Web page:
Babette Deutsch Biography
(1895–1982), Banners, Honey Out of the Rock, Fire for the Night, Epistle to Prometheus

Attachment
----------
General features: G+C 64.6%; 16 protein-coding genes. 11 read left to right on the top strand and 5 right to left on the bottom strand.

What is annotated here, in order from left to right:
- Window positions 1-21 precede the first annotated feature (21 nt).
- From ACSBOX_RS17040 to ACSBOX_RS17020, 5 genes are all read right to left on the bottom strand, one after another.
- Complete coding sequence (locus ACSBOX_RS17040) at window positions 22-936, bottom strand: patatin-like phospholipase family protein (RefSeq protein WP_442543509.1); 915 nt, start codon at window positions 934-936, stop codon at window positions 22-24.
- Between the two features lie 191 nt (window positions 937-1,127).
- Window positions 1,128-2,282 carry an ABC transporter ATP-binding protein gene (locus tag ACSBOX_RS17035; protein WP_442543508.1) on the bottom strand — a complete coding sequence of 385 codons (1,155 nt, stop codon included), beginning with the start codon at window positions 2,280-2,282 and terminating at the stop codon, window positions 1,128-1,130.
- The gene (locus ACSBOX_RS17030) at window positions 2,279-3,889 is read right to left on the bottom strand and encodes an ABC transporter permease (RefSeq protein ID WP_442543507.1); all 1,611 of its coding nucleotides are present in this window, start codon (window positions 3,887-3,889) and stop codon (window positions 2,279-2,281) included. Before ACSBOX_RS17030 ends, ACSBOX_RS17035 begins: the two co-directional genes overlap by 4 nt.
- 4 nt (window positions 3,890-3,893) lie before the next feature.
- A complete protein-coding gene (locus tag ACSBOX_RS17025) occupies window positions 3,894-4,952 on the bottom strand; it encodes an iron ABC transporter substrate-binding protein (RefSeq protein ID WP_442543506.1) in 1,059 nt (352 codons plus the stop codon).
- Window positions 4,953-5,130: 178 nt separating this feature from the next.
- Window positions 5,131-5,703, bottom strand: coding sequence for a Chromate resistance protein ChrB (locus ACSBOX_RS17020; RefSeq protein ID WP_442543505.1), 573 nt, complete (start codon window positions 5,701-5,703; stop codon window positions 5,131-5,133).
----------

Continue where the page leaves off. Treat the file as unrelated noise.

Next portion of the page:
American poet, born in New York, where she was educated at Barnard College, after which she was secretary to the radical economist Thorstein Veblen. From 1944 to 1971 she taught at Columbia University. Banners (1919), her first collection of verse, was followed by Honey Out of the Rock (1925), Fire for the Night (1930), and Epistle to Prometheus (1931), a long poem celebrating the Promethean spirit throughout human history. The emotional and intellectual energies which sustain her best work are held in balance by a discriminating free-verse technique and highly developed command of visual imagery. The social concerns in her verse are frequently allied to evocations of everyday life in New York. Later collections include One Part Love (1939), Take Them Stranger (1944), Coming of Age (1959), and Collected Poems (1969). Among Deutsch's novels are A Brittle Heaven (1926), a substantially autobiographical treatment of a woman who is a writer, wife, and mother; In Such a Night (1927), an experimental narrative about a woman giving birth at a dinner party; and Mask of Silenus (1933), based on the life of Socrates. Her critical writings on modern poetry include Potable Gold (1929) and Poetry in Our Time (1952). With her husband, Avraham Yarmolinsky, she translated much German and Russian verse, including works by Rilke, Pushkin, and Pasternak.